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Voltage dependent gating and modulation in Shaker-type potassium channels Peters, Christian Joseph

Abstract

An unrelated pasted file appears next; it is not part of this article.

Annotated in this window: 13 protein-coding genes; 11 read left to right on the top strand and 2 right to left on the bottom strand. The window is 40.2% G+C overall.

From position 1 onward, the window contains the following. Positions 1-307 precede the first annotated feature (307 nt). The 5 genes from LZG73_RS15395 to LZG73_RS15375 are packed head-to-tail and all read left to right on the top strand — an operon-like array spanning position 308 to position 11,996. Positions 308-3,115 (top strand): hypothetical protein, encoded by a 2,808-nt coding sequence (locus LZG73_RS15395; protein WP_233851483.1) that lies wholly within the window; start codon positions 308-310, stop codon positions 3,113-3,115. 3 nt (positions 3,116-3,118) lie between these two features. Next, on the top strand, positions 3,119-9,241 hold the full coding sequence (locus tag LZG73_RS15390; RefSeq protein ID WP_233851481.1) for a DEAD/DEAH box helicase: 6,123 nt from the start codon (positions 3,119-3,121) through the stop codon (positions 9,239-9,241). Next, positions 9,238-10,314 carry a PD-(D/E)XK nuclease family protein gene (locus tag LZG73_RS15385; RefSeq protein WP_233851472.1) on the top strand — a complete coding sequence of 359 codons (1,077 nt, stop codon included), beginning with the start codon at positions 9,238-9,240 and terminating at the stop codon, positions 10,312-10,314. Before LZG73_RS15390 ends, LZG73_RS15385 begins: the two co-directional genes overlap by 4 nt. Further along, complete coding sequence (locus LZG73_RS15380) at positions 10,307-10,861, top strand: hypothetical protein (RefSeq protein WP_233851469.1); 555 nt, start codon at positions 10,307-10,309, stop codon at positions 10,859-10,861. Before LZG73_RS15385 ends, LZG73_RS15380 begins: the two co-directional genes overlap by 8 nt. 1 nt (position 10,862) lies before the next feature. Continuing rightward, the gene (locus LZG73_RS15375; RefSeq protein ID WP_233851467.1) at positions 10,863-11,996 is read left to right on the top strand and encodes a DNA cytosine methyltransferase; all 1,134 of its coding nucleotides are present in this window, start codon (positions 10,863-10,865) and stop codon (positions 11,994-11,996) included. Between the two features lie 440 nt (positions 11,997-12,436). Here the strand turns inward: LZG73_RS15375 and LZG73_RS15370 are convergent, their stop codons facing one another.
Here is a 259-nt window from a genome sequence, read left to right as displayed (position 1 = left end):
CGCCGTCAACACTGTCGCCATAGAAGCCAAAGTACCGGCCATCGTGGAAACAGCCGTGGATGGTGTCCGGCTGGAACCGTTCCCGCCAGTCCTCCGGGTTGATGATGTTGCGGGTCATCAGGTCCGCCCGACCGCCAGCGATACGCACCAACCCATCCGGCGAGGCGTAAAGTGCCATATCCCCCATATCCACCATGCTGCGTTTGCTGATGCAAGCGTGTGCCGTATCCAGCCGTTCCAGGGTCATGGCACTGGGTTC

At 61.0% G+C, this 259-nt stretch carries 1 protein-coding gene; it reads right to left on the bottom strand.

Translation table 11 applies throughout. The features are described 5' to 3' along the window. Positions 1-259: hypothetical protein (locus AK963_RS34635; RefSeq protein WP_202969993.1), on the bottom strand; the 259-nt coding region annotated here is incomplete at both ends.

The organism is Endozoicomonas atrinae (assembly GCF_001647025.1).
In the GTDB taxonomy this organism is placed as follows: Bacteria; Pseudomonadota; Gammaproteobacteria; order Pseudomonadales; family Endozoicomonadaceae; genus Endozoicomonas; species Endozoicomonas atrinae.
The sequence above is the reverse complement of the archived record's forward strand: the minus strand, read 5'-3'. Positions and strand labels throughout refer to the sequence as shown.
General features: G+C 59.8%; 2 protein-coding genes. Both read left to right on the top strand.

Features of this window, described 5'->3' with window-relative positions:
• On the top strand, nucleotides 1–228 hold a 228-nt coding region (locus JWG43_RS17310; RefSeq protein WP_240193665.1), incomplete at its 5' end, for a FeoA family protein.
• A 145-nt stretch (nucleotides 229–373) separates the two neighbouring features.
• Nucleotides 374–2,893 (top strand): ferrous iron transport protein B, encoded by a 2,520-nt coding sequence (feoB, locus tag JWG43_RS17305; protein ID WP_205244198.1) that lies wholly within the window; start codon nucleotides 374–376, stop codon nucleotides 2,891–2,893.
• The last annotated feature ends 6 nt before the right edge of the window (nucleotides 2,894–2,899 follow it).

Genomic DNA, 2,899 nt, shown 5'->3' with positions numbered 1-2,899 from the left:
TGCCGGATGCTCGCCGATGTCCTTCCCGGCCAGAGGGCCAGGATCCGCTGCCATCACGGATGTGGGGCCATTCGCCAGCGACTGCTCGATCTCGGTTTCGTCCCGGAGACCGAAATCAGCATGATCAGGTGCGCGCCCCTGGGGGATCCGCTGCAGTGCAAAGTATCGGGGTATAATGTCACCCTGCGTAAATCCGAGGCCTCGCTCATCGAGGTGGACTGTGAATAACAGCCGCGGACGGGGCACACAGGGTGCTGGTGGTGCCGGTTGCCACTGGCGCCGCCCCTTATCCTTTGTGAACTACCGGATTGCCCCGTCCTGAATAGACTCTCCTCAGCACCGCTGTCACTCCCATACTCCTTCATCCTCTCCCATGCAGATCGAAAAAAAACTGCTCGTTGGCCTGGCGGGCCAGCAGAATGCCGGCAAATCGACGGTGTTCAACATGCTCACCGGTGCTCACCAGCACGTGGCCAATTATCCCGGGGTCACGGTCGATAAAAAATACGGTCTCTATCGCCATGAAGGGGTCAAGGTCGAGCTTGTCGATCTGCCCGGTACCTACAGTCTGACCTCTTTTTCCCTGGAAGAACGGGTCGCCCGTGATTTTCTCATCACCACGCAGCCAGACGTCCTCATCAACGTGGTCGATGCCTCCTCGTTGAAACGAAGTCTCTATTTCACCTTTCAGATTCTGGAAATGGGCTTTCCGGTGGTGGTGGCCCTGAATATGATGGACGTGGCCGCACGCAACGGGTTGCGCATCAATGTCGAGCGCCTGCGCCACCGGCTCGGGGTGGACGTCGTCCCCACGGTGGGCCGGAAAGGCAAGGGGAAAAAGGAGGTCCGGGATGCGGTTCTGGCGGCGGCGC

The voltage-gated potassium channels of the Kv1 (Shaker-type) family are proteins found in many cell types throughout the body, and are critical for regulating membrane excitability. Ion channel proteins are dynamic by nature, and undergo structural reorientations in response to voltage and other external stimuli. In this thesis, I will describe the results of experiments using the voltage clamp fluorimetry technique, which can relate movements within protein domains to associated electrical behaviour. In Kv1.2 channels, fluorescent emissions from a fluorophore attached to the S4 helix faithfully report the movement of gating charge during depolarization. However, a second phase of fluorescence is also observed which is unique to Kv1.2. Using chimaeras where the external linkers were exchanged between Kv1 homologues, we determined that this phase tracks an interaction between the external linkers which slows channel deactivation. When fluorescence was recorded from Kv1.2 in the presence of the Kvβ1.2 subunit possessing a channel blocking N-terminus, fluorescence was unchanged during activation but slowed during deactivation, suggesting that the blocker sterically hinders activation gate closure and prevents the return of the gating charge. While Kv1.2 requires a Kvβ1 subunit to inactivate, the Drosophila homologue Shaker possesses an N-type inactivation domain on its own N-terminus. Shaker can also inactivate through conformational changes in its selectivity filter, so-called C-type inactivation. This process is structurally linked to activation gate opening, and is accelerated by N-terminal block. We have found that the conformations of the activation gate and the selectivity filter are allosterically linked, and that the N-terminus accelerates C-type inactivation by expelling potassium from a selectivity filter binding site known to inhibit its conformational change. Acceleration of C-type inactivation was also implicated as the mechanism by which an inherited genetic mutation near the Kv1.1 activation gate causes episodic ataxia type-1. However, results from experiments using voltage clamp fluorimetry and single channel patch clamp suggest that accelerated current decay observed in those mutants is more likely due to destabilization of the open state of the activation gate. Taken together, the results of this thesis demonstrate how structural variability between channel homologues leads to their broad functional diversity.

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